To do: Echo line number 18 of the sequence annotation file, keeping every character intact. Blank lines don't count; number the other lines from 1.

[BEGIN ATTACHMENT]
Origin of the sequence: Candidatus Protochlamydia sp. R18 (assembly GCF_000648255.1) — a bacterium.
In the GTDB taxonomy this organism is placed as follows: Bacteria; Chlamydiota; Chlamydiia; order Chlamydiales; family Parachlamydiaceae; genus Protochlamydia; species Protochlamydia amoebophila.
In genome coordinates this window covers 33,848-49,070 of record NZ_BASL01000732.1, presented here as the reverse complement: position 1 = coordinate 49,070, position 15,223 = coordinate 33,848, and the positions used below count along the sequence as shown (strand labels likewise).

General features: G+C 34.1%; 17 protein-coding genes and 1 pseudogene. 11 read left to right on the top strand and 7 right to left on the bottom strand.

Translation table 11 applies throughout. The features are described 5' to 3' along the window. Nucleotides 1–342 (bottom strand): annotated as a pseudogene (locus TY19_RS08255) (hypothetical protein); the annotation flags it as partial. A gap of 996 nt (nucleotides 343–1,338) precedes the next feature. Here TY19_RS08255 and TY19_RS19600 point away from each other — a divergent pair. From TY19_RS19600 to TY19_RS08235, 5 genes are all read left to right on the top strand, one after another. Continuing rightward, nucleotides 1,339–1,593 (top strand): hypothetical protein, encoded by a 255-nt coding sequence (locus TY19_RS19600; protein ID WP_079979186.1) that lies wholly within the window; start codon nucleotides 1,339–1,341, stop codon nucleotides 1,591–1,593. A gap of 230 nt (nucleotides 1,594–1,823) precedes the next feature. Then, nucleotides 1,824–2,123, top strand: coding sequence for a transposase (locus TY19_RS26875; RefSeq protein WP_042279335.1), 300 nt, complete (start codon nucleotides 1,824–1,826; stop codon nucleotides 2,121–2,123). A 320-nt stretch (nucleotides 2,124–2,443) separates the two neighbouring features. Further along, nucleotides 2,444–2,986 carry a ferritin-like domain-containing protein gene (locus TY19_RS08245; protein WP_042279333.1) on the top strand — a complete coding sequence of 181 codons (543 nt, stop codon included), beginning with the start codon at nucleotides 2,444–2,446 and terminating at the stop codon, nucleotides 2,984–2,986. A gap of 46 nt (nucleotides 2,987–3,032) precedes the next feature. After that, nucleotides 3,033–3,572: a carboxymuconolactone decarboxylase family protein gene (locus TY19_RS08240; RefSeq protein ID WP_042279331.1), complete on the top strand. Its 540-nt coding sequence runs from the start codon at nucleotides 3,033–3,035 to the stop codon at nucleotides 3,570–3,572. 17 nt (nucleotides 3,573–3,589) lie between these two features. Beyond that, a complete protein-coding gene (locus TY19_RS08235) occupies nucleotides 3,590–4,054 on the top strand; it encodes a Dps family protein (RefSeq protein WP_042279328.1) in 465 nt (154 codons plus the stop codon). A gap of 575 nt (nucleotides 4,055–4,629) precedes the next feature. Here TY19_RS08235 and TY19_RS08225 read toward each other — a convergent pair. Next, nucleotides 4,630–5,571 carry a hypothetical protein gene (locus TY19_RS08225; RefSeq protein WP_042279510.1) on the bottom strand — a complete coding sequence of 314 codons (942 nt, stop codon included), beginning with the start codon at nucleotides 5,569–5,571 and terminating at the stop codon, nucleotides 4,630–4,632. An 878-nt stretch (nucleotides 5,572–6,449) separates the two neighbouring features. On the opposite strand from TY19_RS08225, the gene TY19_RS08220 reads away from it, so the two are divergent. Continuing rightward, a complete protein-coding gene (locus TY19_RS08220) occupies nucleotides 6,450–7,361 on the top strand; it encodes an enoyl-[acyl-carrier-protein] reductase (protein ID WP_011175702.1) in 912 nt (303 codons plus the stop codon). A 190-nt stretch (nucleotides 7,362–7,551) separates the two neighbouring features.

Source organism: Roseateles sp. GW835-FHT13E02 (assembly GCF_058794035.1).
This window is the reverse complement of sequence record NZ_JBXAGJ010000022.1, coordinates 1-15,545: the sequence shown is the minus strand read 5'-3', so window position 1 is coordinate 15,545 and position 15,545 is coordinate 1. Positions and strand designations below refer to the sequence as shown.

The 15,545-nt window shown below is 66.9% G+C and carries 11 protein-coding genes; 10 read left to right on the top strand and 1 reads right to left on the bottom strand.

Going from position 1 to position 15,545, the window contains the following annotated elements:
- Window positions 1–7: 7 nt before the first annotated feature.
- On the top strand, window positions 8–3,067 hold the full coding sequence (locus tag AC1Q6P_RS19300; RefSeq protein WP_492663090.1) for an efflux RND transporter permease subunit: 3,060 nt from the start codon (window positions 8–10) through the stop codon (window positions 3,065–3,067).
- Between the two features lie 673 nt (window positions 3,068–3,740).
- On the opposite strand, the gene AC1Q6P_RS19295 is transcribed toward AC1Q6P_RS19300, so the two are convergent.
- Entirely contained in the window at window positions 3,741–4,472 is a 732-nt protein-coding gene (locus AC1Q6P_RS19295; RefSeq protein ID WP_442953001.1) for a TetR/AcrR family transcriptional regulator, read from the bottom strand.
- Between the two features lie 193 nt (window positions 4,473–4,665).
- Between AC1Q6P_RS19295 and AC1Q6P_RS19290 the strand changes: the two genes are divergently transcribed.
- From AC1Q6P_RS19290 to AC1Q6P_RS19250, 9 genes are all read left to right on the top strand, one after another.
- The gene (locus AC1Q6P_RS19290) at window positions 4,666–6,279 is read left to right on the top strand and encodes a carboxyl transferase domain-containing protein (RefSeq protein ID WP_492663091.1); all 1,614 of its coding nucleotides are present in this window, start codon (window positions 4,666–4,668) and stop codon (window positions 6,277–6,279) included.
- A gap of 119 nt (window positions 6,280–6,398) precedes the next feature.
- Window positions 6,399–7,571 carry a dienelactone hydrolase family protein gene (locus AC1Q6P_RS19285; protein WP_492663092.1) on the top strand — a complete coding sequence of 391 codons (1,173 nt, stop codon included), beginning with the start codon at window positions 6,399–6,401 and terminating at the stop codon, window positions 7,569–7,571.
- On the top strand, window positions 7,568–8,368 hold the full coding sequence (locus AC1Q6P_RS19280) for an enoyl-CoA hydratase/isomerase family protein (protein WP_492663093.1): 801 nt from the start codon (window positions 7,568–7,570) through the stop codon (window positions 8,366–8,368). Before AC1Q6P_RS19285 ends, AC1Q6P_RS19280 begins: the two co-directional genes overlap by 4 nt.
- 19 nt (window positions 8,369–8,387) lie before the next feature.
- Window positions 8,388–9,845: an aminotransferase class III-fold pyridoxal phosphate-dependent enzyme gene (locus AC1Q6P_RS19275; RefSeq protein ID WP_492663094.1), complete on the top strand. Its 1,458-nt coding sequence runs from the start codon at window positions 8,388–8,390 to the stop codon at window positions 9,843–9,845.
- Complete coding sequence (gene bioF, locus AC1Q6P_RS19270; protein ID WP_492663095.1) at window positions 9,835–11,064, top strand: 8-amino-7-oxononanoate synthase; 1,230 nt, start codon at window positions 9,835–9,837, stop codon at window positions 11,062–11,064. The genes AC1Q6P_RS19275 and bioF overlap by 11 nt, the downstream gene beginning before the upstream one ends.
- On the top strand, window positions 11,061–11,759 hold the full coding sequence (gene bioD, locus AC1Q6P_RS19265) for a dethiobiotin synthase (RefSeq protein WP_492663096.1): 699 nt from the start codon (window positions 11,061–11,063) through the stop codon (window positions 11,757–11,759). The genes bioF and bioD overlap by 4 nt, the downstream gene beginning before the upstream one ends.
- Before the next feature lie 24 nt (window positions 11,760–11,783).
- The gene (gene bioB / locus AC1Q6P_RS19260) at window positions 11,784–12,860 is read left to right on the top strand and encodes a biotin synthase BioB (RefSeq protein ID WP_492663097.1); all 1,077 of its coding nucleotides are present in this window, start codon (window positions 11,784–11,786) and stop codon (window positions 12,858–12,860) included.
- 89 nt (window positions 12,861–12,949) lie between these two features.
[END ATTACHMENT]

- The gene (locus AC1Q6P_RS19290) at window positions 4,666–6,279 is read left to right on the top strand and encodes a carboxyl transferase domain-containing protein (RefSeq protein ID WP_492663091.1); all 1,614 of its coding nucleotides are present in this window, start codon (window positions 4,666–4,668) and stop codon (window positions 6,277–6,279) included.